Peter and Paul, at first, used their natural strength to fight their battles, and they thought they were being spiritual. You really can’t blame them for their lack of understanding. That was the method that the Israelites had used to fight their enemies for centuries. Their forefathers were warriors. Culturally, it would have been a badge of honor for people to be courageous and to fight opposition. However, Jesus had a different view on this issue.

But Jesus said to him, “Put your sword in its place, for all who take the sword will perish by the sword. Matthew 26:52

Jesus shifted His disciples’ views about fighting. In the heat of the moment, when Jesus was being arrested, Jesus discouraged His disciples to use their sword to protect Him. Those with fiery personalities, like Peter, are ready to go to battle in a moment’s notice. Whenever something looks like an opposition, they are ready with their swords. Their weapon of choice might not be an actual sword, but they fight using arguments, debates, bullying, gossip, and name-calling. Jesus, on the other hand, told His disciples that the consequence of fighting in a carnal manner is that they will be perished through similar means. Fighting by a carnal sword is an open invitation for the demonic and the rejection of God’s ways. If we want for God to be on our side, we cannot fight like the world fights!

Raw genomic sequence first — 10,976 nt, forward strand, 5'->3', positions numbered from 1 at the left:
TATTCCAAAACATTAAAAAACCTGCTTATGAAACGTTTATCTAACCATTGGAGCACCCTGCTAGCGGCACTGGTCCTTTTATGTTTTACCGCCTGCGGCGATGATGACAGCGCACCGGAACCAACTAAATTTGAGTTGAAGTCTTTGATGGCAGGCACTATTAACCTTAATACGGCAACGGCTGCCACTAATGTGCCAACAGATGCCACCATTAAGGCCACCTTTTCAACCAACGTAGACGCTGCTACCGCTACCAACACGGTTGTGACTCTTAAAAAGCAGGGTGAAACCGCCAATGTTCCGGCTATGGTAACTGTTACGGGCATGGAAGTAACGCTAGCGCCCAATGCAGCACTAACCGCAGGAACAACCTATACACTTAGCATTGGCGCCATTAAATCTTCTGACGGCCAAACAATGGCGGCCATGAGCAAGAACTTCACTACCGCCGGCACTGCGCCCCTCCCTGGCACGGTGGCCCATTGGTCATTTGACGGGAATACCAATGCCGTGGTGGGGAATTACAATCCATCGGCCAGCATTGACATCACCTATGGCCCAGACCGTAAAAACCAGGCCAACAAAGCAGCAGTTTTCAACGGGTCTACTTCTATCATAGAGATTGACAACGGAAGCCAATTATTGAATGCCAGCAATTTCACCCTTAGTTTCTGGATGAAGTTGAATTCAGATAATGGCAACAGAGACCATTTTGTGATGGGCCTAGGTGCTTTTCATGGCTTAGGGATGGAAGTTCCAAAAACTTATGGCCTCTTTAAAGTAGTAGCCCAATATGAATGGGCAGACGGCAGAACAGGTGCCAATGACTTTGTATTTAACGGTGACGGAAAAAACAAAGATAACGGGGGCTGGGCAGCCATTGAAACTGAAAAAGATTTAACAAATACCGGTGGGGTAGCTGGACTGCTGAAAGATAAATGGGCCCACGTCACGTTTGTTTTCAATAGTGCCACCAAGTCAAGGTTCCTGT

For though we walk in the flesh, we do not war according to the flesh. 2 Corinthians 10:3

Our natural senses will continue to see, hear, and feel the enemy around us. However, the paradigm shift is that we need to deny our natural senses and not go into fight or flight mode. In the moment that our flesh wants to react, we are called to lean into the Lord, get the mind of Christ, and understand how the battle should be fought.

How do you handle the opposition? Do you get frustrated or offended? Do you fight back verbally? Do you  have a tendency to be argumentative? Do you use gossip or backbiting to get back at those who have offended or hurt you? The truth is that if we are fighting the battles in the flesh, we are actually trapping ourselves by opening the door to the enemy.

Some people want to do both. They want to fight in the spirit and fight in the flesh. That is double-mindedness, and it will only bear little fruit if any. So how do we fight? I will share about this in the next devotional.